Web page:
Crossroads

At the intersection of technology, finance and the Pacific Rim.

Tuesday, October 10, 2006

Google has agreed to buy YouTube, an online video company in the US for $1.6bn. The deal raises a number of interesting points. First, this was a company that has been in existence for about one year. To go from zero to $1.6BN in such a short time frame -- it shows how quickly value builds in the internet time zone. And what goes up so fast can come down so fast (or as News Corp has found out through its acquisition of My Space, can keep going up faster and faster!) . Traditional metrics--what did the Company do in EBITDA in the last twelve months is irrelevant in valuation- what was the traffic this month vs. last month is more appropos. Old players like Yahoo who put a stake in the ground on video long ago (like 2003 is long ago) have failed. Note that in video No. 1 is YouTube, No. 2 is MySpace and No.3 is Google.

Second, look how young the entrepreneurs are. All of the entrepreneurs of the new media powerhouses--My Space, Facebook and YouTube are in the 20s. Never has the "generation gap" been more prominent in business in such new industries. It is a perception gap--it is hard for the "aged" with settled views of the way the world works to understand this world, frankly. Stay light on your feet.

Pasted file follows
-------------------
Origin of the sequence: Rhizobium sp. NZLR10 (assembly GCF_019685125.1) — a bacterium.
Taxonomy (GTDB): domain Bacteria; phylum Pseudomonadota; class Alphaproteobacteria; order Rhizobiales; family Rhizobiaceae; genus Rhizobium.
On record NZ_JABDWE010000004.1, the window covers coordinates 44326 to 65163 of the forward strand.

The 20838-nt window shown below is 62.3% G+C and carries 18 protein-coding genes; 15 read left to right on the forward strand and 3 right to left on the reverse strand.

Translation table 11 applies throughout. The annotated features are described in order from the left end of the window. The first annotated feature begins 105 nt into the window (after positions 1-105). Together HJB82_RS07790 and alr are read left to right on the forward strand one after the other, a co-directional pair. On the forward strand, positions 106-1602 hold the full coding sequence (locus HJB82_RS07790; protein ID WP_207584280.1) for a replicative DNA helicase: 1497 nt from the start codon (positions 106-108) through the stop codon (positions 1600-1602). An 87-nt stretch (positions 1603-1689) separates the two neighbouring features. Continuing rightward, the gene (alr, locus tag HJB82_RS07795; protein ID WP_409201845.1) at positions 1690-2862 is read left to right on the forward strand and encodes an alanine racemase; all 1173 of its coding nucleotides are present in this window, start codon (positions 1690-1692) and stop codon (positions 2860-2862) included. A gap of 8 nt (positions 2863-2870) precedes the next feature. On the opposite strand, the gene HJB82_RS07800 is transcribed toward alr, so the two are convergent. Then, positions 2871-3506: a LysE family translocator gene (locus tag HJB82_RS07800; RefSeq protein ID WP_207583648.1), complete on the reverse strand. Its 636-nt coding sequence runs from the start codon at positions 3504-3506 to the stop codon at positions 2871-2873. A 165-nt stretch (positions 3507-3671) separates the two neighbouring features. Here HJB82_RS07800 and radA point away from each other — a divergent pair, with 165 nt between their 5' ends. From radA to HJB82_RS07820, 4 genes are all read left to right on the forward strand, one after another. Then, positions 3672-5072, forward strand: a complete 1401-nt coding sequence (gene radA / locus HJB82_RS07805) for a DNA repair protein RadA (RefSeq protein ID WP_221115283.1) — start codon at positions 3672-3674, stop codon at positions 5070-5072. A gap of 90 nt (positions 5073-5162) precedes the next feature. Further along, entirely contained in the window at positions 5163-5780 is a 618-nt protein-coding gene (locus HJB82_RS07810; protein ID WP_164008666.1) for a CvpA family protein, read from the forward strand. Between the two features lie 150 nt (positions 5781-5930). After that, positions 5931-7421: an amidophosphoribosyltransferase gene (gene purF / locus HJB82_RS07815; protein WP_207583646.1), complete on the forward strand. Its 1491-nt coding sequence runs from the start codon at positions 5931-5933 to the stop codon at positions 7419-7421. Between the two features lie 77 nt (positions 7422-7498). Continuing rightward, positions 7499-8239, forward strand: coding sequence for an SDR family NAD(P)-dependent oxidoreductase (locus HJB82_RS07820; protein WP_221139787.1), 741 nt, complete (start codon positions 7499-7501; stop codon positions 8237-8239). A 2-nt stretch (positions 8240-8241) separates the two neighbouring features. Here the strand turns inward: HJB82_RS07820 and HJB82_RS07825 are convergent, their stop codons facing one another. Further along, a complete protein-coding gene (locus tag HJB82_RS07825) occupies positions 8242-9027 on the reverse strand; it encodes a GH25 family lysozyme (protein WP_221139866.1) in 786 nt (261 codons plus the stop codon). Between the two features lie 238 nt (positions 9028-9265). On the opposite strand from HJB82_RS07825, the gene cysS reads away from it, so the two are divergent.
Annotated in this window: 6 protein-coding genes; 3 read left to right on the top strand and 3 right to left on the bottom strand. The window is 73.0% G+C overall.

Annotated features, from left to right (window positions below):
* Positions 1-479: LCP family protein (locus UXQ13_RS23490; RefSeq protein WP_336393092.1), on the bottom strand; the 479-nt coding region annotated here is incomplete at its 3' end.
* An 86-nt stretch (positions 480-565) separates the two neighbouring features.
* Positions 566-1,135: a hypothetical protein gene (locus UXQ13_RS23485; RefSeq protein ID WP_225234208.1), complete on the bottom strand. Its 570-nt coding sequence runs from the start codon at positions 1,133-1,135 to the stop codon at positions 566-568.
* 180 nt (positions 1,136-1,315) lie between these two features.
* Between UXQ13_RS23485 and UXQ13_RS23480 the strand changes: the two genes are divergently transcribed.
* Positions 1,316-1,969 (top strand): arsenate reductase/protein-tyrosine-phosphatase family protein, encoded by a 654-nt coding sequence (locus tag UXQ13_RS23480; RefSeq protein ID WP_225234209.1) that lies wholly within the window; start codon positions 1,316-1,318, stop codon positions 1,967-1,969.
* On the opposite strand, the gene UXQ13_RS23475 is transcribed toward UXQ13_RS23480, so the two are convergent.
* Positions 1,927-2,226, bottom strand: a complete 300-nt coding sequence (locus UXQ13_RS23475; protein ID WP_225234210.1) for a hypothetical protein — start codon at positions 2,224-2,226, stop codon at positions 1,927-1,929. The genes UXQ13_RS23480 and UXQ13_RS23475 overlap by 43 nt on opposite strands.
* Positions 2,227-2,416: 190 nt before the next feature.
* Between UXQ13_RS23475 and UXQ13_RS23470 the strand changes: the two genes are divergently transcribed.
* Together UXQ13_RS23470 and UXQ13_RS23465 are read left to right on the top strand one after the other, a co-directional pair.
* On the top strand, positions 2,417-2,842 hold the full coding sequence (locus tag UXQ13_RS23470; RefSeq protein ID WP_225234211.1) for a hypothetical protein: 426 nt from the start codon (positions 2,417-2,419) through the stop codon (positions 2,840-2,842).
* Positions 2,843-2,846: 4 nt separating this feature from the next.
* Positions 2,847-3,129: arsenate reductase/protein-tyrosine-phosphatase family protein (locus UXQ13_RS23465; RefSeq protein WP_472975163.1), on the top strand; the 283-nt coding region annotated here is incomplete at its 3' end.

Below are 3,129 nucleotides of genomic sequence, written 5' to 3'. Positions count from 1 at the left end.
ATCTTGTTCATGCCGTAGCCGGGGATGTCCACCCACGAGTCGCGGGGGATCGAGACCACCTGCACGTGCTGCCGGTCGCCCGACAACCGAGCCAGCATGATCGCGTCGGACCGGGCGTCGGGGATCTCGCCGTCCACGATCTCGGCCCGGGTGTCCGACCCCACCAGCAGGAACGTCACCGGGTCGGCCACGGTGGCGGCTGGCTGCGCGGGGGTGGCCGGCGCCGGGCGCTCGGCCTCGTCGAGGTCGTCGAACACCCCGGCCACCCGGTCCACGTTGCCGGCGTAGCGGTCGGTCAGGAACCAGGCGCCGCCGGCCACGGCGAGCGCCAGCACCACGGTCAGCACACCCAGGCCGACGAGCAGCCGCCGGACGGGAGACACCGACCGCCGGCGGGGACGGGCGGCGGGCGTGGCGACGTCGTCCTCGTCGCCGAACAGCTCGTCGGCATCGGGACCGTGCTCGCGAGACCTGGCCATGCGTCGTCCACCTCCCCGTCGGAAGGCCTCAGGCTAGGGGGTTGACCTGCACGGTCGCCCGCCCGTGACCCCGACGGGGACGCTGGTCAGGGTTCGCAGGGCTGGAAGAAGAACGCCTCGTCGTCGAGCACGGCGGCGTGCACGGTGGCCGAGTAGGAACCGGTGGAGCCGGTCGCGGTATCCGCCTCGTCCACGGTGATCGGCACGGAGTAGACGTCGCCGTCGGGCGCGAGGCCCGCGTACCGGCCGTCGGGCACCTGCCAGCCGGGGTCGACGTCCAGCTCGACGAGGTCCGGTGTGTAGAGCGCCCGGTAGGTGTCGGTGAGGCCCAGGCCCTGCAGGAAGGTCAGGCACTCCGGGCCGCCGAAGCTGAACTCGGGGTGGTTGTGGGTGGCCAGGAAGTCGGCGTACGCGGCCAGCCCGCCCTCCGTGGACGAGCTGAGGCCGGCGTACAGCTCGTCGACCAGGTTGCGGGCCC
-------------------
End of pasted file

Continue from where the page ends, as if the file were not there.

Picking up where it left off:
We will be learning more about this "New Media" and try to understand how it is disrupting the media industry.

Speaking of disruption, it has long been my claim that the "air" would go out of the mobile telephone business. Technology related industries are increasingly acting like the capital markets--finding ways to arbitrage price differences--and moving at the speed of light to rub out the difference. As an example, see two articles (one, two) from the IHT on such arbitrage plays.

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